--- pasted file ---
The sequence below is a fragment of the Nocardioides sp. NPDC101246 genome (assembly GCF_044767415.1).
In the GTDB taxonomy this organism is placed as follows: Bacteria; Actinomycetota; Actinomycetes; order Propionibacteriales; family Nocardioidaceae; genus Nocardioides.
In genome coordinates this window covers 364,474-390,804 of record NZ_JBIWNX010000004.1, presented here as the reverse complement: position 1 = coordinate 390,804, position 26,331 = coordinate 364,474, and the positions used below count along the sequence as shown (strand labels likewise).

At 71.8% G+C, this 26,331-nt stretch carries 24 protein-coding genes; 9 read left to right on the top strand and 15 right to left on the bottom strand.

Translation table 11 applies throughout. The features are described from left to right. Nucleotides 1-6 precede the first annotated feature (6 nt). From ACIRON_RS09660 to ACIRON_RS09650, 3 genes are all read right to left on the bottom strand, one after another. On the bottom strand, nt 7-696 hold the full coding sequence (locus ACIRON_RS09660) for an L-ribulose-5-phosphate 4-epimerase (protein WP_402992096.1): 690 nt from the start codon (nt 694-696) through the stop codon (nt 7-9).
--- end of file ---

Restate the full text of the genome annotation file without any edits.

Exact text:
The sequence below is a fragment of the Nocardioides sp. NPDC101246 genome (assembly GCF_044767415.1).
In the GTDB taxonomy this organism is placed as follows: Bacteria; Actinomycetota; Actinomycetes; order Propionibacteriales; family Nocardioidaceae; genus Nocardioides.
In genome coordinates this window covers 364,474-390,804 of record NZ_JBIWNX010000004.1, presented here as the reverse complement: position 1 = coordinate 390,804, position 26,331 = coordinate 364,474, and the positions used below count along the sequence as shown (strand labels likewise).

At 71.8% G+C, this 26,331-nt stretch carries 24 protein-coding genes; 9 read left to right on the top strand and 15 right to left on the bottom strand.

Translation table 11 applies throughout. The features are described from left to right. Nucleotides 1-6 precede the first annotated feature (6 nt). From ACIRON_RS09660 to ACIRON_RS09650, 3 genes are all read right to left on the bottom strand, one after another. On the bottom strand, nt 7-696 hold the full coding sequence (locus ACIRON_RS09660) for an L-ribulose-5-phosphate 4-epimerase (protein WP_402992096.1): 690 nt from the start codon (nt 694-696) through the stop codon (nt 7-9).